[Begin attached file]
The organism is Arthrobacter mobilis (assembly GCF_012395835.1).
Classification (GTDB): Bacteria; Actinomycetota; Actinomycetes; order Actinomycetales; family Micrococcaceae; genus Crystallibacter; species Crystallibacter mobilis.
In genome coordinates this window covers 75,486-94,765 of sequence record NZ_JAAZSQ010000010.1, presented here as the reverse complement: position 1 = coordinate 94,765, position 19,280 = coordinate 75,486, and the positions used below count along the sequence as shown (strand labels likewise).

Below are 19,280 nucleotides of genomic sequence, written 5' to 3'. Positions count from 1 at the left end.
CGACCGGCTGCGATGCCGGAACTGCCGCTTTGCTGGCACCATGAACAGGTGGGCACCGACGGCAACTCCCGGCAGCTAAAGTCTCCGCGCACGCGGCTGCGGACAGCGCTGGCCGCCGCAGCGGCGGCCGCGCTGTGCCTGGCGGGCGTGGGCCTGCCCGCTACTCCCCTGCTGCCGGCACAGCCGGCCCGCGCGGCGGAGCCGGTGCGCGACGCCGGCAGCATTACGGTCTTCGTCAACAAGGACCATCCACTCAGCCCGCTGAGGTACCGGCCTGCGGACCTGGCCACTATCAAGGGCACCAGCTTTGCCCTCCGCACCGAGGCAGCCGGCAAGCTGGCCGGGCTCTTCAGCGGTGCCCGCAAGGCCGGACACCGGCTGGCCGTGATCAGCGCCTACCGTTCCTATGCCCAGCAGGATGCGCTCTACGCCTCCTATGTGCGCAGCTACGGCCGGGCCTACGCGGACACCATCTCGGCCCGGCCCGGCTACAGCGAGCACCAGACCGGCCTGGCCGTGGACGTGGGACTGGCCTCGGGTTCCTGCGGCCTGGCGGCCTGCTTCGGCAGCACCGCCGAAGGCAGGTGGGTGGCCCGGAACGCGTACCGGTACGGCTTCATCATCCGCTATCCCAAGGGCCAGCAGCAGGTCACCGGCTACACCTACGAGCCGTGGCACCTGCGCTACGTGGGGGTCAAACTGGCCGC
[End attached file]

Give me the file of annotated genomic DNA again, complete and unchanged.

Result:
The organism is Arthrobacter mobilis (assembly GCF_012395835.1).
Classification (GTDB): Bacteria; Actinomycetota; Actinomycetes; order Actinomycetales; family Micrococcaceae; genus Crystallibacter; species Crystallibacter mobilis.
In genome coordinates this window covers 75,486-94,765 of sequence record NZ_JAAZSQ010000010.1, presented here as the reverse complement: position 1 = coordinate 94,765, position 19,280 = coordinate 75,486, and the positions used below count along the sequence as shown (strand labels likewise).

Below are 19,280 nucleotides of genomic sequence, written 5' to 3'. Positions count from 1 at the left end.
CGACCGGCTGCGATGCCGGAACTGCCGCTTTGCTGGCACCATGAACAGGTGGGCACCGACGGCAACTCCCGGCAGCTAAAGTCTCCGCGCACGCGGCTGCGGACAGCGCTGGCCGCCGCAGCGGCGGCCGCGCTGTGCCTGGCGGGCGTGGGCCTGCCCGCTACTCCCCTGCTGCCGGCACAGCCGGCCCGCGCGGCGGAGCCGGTGCGCGACGCCGGCAGCATTACGGTCTTCGTCAACAAGGACCATCCACTCAGCCCGCTGAGGTACCGGCCTGCGGACCTGGCCACTATCAAGGGCACCAGCTTTGCCCTCCGCACCGAGGCAGCCGGCAAGCTGGCCGGGCTCTTCAGCGGTGCCCGCAAGGCCGGACACCGGCTGGCCGTGATCAGCGCCTACCGTTCCTATGCCCAGCAGGATGCGCTCTACGCCTCCTATGTGCGCAGCTACGGCCGGGCCTACGCGGACACCATCTCGGCCCGGCCCGGCTACAGCGAGCACCAGACCGGCCTGGCCGTGGACGTGGGACTGGCCTCGGGTTCCTGCGGCCTGGCGGCCTGCTTCGGCAGCACCGCCGAAGGCAGGTGGGTGGCCCGGAACGCGTACCGGTACGGCTTCATCATCCGCTATCCCAAGGGCCAGCAGCAGGTCACCGGCTACACCTACGAGCCGTGGCACCTGCGCTACGTGGGGGTCAAACTGGCCGC